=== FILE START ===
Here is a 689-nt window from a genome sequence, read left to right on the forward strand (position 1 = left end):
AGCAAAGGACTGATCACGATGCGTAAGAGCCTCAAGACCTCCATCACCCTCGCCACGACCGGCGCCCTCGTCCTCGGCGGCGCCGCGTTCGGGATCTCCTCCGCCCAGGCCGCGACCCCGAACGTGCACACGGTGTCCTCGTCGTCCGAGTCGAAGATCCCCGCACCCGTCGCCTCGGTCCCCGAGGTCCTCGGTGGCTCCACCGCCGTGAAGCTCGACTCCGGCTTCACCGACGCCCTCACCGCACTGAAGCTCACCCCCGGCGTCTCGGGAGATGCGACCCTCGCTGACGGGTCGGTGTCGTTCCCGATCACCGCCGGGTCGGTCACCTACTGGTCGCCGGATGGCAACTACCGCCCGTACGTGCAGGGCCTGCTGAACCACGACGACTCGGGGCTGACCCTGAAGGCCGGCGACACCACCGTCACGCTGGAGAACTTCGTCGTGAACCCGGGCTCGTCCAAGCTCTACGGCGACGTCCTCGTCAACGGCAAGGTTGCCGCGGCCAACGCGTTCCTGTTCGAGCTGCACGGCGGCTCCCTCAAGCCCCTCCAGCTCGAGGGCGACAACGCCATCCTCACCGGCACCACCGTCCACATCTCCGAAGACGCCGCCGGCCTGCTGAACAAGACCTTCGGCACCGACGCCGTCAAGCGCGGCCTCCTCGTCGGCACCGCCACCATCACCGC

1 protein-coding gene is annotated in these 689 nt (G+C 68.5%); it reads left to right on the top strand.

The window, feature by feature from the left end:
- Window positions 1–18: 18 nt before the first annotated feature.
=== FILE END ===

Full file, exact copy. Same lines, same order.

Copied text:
Here is a 689-nt window from a genome sequence, read left to right on the forward strand (position 1 = left end):
AGCAAAGGACTGATCACGATGCGTAAGAGCCTCAAGACCTCCATCACCCTCGCCACGACCGGCGCCCTCGTCCTCGGCGGCGCCGCGTTCGGGATCTCCTCCGCCCAGGCCGCGACCCCGAACGTGCACACGGTGTCCTCGTCGTCCGAGTCGAAGATCCCCGCACCCGTCGCCTCGGTCCCCGAGGTCCTCGGTGGCTCCACCGCCGTGAAGCTCGACTCCGGCTTCACCGACGCCCTCACCGCACTGAAGCTCACCCCCGGCGTCTCGGGAGATGCGACCCTCGCTGACGGGTCGGTGTCGTTCCCGATCACCGCCGGGTCGGTCACCTACTGGTCGCCGGATGGCAACTACCGCCCGTACGTGCAGGGCCTGCTGAACCACGACGACTCGGGGCTGACCCTGAAGGCCGGCGACACCACCGTCACGCTGGAGAACTTCGTCGTGAACCCGGGCTCGTCCAAGCTCTACGGCGACGTCCTCGTCAACGGCAAGGTTGCCGCGGCCAACGCGTTCCTGTTCGAGCTGCACGGCGGCTCCCTCAAGCCCCTCCAGCTCGAGGGCGACAACGCCATCCTCACCGGCACCACCGTCCACATCTCCGAAGACGCCGCCGGCCTGCTGAACAAGACCTTCGGCACCGACGCCGTCAAGCGCGGCCTCCTCGTCGGCACCGCCACCATCACCGC

1 protein-coding gene is annotated in these 689 nt (G+C 68.5%); it reads left to right on the top strand.

The window, feature by feature from the left end:
- Window positions 1–18: 18 nt before the first annotated feature.